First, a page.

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Baseball and television origins: The case of the Cubs.

The purpose of this paper is to continue our analysis of the long and often troubled relationship between television and Major League Baseball (MLB).

Central to our analysis will be MLB's economic problems, including the revenue disparity among teams caused by the dramatic differences in local and regional television rights fees. We will argue that baseball's problems with television are best understood through local and regional models of team-media relations. We will introduce three local/regional models: (1) the Pinned-In Model used by teams unable to expand their market due to proximity to other clubs (for example, Milwaukee and Pittsburgh); (2) the Hinterlands Model, which featured the development of a strong regional radio and then television network that extended a small-market team's fan base (for example, Cincinnati and St. Louis); and (3) the Embracers Model used by teams that viewed television as a force that would build fan interest, increasing box office receipts. The Chicago Cubs best exemplify this model.

The importance of television to MLB and most all sports is difficult to overstate. There is no exaggeration in saying that through television, sports truly became a vital part of the national culture. Baseball Weekly recently listed television as second only to Jackie Robinson's signing in its feature on the "Top 100 Things That Impacted Baseball in the 20th Century." Television was cited for exposing MLB to a much larger audience, generating a financial windfall for owners, increasing the value of franchises exponentially and, with the development of cable, "chang[ing] the way Americans followed the game."(1)

Zimbalist argues that to understand the economic condition of MLB one must look at the "ongoing technological revolution in telecommunications and the ever more concentrated and interlocked structure of the broadcast industry."(2) We would add that even in a time of rapid change in the global telecommunications and entertainment industries, in many instances history continues to matter just as much as the "ongoing revolution."


Baseball has had the most difficult and interesting relationship with television of any major sport. (3) In 1998, MLB, fueled by the McGwire-Sosa home run record chase, had increased regular season national ratings. This is quite an accomplishment in an era of so much television choice. However, the 1998 World Series received its all-time lowest ratings despite the presence of a record-setting Yankees team from the largest U.S. television market. World Series ratings were up a healthy 13 percent in 1999, reflecting the national following of both the Yankees and the Braves and the strength of NBC's ability to reach more of the country with a strong signal than Fox could. Regular season ratings were stable in 1999, and All-Star Game ratings were down 10 percent. (4) These mixed results indicate a relationship that can be described as dysfunctional.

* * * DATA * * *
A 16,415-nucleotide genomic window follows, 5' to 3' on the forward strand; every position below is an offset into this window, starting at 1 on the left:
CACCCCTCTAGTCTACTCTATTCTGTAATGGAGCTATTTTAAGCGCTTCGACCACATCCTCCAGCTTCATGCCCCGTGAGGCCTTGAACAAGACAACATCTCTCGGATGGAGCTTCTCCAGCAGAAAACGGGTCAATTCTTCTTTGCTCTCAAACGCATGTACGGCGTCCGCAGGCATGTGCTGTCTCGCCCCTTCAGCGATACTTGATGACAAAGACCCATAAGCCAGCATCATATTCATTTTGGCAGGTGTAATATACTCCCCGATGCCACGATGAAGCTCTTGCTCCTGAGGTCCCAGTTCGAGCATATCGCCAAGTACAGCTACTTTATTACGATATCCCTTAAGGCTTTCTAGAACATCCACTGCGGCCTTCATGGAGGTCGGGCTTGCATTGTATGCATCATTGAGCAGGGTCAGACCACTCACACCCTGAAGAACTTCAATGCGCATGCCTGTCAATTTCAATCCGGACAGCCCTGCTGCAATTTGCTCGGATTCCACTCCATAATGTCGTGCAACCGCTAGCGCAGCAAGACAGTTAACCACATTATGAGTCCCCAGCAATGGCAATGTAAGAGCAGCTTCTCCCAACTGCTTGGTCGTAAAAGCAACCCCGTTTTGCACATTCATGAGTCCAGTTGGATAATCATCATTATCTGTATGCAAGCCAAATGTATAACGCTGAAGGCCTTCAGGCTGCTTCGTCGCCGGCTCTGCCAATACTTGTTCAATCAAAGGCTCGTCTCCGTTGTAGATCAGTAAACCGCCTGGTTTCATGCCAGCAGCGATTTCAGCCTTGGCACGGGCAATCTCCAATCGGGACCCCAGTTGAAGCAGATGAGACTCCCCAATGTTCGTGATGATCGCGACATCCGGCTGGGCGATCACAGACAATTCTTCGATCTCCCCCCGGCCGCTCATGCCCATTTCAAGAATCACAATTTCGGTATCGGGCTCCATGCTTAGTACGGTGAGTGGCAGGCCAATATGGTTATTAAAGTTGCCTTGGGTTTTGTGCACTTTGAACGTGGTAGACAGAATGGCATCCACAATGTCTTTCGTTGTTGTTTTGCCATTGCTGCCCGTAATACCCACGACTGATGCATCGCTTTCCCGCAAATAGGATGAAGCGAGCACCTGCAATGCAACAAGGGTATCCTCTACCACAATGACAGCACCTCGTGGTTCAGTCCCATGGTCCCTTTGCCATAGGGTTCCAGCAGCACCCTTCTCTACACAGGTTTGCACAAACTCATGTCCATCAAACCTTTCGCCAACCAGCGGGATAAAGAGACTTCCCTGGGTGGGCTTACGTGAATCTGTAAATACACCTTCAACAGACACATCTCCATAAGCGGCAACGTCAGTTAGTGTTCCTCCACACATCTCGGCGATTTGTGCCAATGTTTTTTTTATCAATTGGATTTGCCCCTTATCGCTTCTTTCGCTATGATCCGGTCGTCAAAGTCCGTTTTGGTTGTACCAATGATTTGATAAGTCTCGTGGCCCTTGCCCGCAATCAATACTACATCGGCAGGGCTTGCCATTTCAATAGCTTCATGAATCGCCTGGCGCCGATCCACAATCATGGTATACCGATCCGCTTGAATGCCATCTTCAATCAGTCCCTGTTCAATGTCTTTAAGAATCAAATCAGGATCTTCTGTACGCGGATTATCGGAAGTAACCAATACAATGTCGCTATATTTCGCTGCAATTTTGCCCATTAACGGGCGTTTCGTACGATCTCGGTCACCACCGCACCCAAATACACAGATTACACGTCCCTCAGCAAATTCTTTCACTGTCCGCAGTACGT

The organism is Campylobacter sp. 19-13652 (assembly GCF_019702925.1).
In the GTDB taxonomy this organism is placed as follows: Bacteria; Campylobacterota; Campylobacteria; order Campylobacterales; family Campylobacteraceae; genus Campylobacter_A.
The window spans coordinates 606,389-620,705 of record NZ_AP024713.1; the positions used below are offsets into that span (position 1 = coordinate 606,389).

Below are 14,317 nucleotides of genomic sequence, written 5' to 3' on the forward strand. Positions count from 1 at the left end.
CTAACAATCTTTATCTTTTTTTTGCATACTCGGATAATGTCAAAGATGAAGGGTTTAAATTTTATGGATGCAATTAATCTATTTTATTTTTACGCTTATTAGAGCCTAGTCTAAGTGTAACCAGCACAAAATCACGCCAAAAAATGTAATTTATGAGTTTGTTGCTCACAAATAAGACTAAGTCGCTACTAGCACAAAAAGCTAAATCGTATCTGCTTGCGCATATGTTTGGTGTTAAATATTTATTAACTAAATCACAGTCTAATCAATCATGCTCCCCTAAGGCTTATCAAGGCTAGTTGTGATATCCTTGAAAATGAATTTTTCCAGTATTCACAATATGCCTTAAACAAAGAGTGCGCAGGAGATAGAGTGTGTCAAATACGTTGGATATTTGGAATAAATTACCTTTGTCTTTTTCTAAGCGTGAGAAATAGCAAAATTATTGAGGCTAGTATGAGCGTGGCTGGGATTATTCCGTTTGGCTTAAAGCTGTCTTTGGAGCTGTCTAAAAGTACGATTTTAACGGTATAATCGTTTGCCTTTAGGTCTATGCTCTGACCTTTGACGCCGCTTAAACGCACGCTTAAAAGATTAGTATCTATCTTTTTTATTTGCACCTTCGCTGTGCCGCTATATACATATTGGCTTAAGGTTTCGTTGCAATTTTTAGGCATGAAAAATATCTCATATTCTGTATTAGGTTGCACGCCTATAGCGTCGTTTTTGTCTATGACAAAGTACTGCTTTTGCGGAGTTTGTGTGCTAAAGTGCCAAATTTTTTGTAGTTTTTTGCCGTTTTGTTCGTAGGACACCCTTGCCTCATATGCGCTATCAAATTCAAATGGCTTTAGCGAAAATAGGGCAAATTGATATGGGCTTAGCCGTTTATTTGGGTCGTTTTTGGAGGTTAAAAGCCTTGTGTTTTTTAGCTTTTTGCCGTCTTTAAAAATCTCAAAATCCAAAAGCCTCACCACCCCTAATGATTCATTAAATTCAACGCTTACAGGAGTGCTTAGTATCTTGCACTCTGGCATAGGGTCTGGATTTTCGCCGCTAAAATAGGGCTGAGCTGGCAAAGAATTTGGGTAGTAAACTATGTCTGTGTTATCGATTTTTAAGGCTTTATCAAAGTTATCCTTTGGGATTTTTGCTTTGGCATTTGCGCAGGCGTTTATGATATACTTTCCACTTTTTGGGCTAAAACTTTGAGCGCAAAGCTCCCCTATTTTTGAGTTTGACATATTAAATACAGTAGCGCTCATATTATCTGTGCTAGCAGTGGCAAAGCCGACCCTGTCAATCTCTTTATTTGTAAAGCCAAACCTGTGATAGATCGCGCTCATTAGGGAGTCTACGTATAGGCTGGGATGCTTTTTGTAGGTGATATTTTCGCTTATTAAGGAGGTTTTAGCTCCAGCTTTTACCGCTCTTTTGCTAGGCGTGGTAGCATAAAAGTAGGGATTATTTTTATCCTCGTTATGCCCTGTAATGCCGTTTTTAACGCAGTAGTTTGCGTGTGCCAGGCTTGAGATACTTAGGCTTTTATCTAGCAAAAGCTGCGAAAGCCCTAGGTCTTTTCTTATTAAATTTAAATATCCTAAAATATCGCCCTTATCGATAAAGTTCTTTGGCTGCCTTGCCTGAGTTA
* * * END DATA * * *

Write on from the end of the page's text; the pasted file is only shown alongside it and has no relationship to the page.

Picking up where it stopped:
Several explanations have been advanced for the relative decline of MLB as a national television attraction. These explanations can be grouped into the overlapping structural categories of aesthetic, marketing, economic, and historic. On the aesthetic level, the large playing field with a wide dispersion of players makes baseball a difficult sport to televise because the cameras have difficulty following all the action. One popular historian of baseball and broadcasting, Curt Smith, argues that baseball is perhaps the worst sport for television because the breaks in the action are boring for viewers. However, the same breaks, when used by fans at the game, are seen as opportunities to engage in interpersonal communication, go to the bathroom, or buy concessions. (5)

Major League Baseball owners have been accurately accused of not understanding modern-day marketing and particularly the concept of integrated marketing the coordinated combination of advertising, promotion, and public relations. (6) Baseball has also been criticized for not developing a fan base among the young and among African-Americans and for not promoting its star players effectively. (7)

Although aesthetics and marketing are concerns, MLB'S primary structural problems are economic and historical. Baseball has always been the sport with the most games (product) to sell (162 regular season games per team versus 16 for the National Football League [NFL], 84 for the National Basketball Association [NBA], and 82 for the National Hockey League [NHL]). The abundance of product has limited the national network ratings for the game, except for such once-a-year events as the All-Star Game and the World Series.